Courtney Leads Ed & Workforce Dems Seeking Clarification on DOL Association Health Plans Proposal
WASHINGTON– Rep. Joe Courtney, joined by members of the Education and the Workforce Committee, recently wrote to Secretary of Labor Alexander Acosta seeking further information about the Department of Labor’s (DOL) recent Notice of Proposed Rulemaking regarding Association Health Plans (AHPs). The notice was the result of President Trump’s October 2017 executive order calling for the expansion of health insurance plans that lack a guarantee of comprehensive coverage and have a history of financial insolvency.
The proposed rule would significantly expand the types of business associations that are eligible to form an AHP, allowing them to evade rules requiring coverage of Essential Health Benefits, and raise premiums based on factors like age and industry type. Also, because these plans could be exempt from state insurance regulations, they are vulnerable to both insolvency and fraud. The members seek further data and analysis from the Department to clarify their assessment that expanding use of AHPs will not result in unnecessary financial risk, mismanagement, benefit inadequacy, and deteriorated risk pools.
The members wrote: “You have stated that the objective of this regulation is to ‘expand employer and employee access to more affordable, high-quality coverage,’ a goal we share. However, we are concerned that the impact analysis fails to explain sufficiently how the Department expects this proposed rule to achieve the desired outcome. For that reason, we respectfully request specific additional information on how the Department has determined this proposed rule’s potential impacts on coverage quality and cost – from the perspective of employers and employees.”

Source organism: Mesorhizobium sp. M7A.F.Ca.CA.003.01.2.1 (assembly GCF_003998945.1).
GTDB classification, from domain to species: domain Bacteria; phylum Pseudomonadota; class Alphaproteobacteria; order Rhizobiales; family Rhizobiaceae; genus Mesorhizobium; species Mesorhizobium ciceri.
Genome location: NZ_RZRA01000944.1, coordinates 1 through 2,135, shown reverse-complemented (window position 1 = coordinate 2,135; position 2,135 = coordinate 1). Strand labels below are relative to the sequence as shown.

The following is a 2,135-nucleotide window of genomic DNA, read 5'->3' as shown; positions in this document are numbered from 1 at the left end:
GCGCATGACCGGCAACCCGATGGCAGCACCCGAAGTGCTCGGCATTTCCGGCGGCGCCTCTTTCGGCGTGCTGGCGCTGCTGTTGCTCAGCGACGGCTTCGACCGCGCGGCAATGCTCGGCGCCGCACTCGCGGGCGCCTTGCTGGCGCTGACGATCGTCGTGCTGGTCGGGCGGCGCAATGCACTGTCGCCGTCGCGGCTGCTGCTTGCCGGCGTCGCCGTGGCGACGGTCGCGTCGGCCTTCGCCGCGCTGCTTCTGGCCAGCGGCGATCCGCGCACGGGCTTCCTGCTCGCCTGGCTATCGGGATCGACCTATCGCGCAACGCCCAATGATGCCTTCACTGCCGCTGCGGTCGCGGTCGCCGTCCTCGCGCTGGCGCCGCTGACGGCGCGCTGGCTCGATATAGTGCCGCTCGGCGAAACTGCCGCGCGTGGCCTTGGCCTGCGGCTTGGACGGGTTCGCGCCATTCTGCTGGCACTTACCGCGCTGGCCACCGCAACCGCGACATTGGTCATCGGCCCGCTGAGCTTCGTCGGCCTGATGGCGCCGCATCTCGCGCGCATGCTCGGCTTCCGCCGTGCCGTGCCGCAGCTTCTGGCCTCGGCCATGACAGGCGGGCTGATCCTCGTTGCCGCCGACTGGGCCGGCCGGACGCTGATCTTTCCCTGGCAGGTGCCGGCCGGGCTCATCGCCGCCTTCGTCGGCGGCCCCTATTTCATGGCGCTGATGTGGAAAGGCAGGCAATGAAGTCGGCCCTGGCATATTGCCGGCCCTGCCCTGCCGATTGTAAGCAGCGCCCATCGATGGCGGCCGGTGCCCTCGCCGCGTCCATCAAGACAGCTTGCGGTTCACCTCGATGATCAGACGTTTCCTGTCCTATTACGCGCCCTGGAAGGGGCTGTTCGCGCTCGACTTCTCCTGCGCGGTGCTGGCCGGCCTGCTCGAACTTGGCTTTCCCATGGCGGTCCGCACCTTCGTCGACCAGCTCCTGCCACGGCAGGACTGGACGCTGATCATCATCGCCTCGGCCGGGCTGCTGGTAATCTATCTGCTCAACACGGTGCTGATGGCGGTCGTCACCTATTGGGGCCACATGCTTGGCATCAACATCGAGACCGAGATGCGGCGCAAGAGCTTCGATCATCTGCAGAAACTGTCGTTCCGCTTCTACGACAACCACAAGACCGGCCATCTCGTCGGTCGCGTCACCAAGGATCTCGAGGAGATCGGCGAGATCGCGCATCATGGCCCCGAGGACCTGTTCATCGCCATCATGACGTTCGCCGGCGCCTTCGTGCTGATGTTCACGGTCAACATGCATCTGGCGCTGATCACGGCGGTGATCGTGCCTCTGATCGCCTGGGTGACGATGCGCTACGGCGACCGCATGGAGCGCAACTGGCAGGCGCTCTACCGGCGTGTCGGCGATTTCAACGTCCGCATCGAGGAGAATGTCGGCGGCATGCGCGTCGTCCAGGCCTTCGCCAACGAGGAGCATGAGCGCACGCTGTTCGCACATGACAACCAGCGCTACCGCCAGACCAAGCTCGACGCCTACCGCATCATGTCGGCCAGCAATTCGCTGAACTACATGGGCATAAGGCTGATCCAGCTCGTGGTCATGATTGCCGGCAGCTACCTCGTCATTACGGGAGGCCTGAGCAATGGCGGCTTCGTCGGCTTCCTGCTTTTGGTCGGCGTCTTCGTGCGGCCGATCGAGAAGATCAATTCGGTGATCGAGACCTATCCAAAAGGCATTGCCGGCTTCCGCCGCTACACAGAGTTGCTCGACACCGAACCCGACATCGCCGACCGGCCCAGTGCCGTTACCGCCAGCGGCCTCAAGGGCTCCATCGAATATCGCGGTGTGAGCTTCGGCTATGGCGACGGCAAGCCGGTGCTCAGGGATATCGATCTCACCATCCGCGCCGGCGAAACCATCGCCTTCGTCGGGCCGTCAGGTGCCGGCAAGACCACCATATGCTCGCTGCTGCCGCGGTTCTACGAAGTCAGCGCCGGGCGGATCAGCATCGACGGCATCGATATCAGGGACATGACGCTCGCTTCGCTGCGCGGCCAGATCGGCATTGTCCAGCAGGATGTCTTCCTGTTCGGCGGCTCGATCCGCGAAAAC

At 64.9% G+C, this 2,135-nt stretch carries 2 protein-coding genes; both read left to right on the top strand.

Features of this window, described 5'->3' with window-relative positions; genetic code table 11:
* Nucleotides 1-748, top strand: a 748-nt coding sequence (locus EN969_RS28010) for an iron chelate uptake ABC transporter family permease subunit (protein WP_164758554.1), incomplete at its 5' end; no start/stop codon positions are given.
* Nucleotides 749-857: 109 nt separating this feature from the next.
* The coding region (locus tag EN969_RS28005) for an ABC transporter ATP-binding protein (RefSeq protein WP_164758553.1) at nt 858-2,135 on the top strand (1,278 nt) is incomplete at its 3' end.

The letter was led by Courtney, and signed by Representatives Gregorio Kilili Camacho Sablan, Suzanne Bonamici, Mark Takano, Alma S. Adams, Carol Shea-Porter, and Adriano Espaillat.
The letter is below and available online
February 2, 2018
The Honorable R. Alexander Acosta
U.S. Department of Labor
200 Constitution Avenue
Washington, D.C. 20210
Dear Secretary Acosta:
As members of the Education and the Workforce Committee, we write to express our concerns with the Department of Labor’s recent Notice of Proposed Rulemaking (NPRM) regarding Association Health Plans (AHPs) and the accompanying Regulatory Impact Analysis. As our Committee has jurisdiction over the Employee Retirement Income Security Act (ERISA), we seek further clarification and detail regarding the potential impacts of the proposed rule and how these impacts were determined.
As you know, an impact analysis is intended to assess a regulation’s likelihood of achieving its stated objectives. You have stated that the objective of this regulation is to “expand employer and employee access to more affordable, high-quality coverage,” a goal that we share. However, we are concerned that the impact analysis fails to explain sufficiently how the Department expects this proposed rule to achieve the desired outcome. For that reason, we respectfully request specific additional information on how the Department has determined this proposed rule’s potential impacts on coverage quality and cost – from the perspective of employers and employees.